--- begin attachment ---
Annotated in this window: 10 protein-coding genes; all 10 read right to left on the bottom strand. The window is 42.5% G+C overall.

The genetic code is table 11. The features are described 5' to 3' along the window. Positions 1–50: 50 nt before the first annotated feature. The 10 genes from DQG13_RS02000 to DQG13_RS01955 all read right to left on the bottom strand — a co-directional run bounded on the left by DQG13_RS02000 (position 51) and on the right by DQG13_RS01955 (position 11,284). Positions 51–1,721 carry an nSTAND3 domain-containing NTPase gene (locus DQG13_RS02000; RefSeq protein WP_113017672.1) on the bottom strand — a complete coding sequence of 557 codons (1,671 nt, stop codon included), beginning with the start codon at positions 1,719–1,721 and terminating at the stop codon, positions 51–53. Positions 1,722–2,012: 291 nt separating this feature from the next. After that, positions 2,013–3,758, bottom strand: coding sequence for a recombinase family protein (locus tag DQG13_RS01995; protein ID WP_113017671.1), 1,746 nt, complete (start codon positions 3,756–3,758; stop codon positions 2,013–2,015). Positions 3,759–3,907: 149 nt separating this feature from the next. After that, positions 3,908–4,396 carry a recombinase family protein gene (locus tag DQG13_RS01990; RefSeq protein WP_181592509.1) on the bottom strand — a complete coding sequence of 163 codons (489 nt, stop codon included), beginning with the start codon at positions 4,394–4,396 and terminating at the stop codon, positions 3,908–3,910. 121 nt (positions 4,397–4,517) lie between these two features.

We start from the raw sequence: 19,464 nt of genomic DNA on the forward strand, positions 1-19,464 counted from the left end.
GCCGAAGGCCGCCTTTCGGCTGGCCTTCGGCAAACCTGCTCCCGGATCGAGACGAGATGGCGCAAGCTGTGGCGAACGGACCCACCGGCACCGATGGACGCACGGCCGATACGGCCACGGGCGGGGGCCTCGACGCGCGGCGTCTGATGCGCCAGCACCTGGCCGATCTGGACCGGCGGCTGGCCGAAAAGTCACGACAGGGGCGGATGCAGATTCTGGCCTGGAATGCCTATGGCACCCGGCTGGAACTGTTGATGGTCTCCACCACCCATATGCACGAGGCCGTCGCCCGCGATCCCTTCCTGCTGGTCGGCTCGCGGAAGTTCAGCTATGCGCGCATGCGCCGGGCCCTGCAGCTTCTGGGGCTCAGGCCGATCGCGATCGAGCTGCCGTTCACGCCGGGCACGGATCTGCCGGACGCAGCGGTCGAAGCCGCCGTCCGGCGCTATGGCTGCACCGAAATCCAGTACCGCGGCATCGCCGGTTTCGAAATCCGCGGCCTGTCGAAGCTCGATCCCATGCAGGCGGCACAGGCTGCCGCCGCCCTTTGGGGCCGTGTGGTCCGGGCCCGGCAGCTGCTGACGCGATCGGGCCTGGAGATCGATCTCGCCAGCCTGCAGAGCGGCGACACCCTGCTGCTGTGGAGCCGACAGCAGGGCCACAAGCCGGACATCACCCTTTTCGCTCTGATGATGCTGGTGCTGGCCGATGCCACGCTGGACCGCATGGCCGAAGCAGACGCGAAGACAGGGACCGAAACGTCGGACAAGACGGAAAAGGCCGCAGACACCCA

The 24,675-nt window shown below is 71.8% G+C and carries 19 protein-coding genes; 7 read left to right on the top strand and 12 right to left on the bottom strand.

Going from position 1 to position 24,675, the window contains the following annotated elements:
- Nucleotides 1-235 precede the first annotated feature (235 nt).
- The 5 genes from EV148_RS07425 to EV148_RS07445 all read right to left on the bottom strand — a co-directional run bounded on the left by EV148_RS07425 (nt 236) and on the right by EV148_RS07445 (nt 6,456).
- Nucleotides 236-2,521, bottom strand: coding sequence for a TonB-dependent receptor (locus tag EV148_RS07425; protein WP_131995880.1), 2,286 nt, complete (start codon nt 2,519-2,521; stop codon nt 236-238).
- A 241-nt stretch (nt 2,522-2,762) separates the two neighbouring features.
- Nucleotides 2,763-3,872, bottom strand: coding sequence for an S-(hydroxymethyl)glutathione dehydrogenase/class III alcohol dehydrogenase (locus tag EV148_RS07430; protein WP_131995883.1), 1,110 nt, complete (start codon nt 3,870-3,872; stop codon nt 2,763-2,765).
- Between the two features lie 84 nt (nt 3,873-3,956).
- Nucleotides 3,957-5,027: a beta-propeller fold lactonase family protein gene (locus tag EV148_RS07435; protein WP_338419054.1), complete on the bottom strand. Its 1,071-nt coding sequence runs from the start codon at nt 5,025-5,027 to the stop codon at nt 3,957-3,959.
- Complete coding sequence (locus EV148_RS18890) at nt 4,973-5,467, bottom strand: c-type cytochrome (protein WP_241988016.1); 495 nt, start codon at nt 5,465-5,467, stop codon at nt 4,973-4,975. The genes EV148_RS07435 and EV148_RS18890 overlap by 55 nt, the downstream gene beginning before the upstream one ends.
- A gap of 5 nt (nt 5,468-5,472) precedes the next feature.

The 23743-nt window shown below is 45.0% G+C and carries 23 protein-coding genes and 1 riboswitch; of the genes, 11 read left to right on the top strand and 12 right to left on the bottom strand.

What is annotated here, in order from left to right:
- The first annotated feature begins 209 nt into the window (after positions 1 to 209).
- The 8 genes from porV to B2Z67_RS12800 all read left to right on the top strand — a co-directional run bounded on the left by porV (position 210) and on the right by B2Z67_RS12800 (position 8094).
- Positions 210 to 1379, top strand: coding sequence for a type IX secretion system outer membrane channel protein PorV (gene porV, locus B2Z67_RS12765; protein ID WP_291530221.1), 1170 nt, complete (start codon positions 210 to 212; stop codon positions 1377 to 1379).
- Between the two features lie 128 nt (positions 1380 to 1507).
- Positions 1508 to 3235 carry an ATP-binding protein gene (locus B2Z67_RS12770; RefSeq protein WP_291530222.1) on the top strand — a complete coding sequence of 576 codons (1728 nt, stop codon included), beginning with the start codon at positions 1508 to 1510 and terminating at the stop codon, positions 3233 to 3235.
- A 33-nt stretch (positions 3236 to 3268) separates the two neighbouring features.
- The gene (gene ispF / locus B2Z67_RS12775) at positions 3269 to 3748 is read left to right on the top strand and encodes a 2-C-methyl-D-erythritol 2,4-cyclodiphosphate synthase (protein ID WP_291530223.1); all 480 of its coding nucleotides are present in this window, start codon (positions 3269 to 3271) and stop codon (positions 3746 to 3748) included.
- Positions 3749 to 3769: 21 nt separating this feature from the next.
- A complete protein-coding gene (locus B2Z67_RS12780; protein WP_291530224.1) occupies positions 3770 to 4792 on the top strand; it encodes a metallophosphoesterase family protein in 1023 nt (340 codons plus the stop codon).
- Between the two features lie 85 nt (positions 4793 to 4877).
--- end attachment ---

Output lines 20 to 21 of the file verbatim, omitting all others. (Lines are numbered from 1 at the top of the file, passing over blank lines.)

- Positions 210 to 1379, top strand: coding sequence for a type IX secretion system outer membrane channel protein PorV (gene porV, locus B2Z67_RS12765; protein ID WP_291530221.1), 1170 nt, complete (start codon positions 210 to 212; stop codon positions 1377 to 1379).
- Between the two features lie 128 nt (positions 1380 to 1507).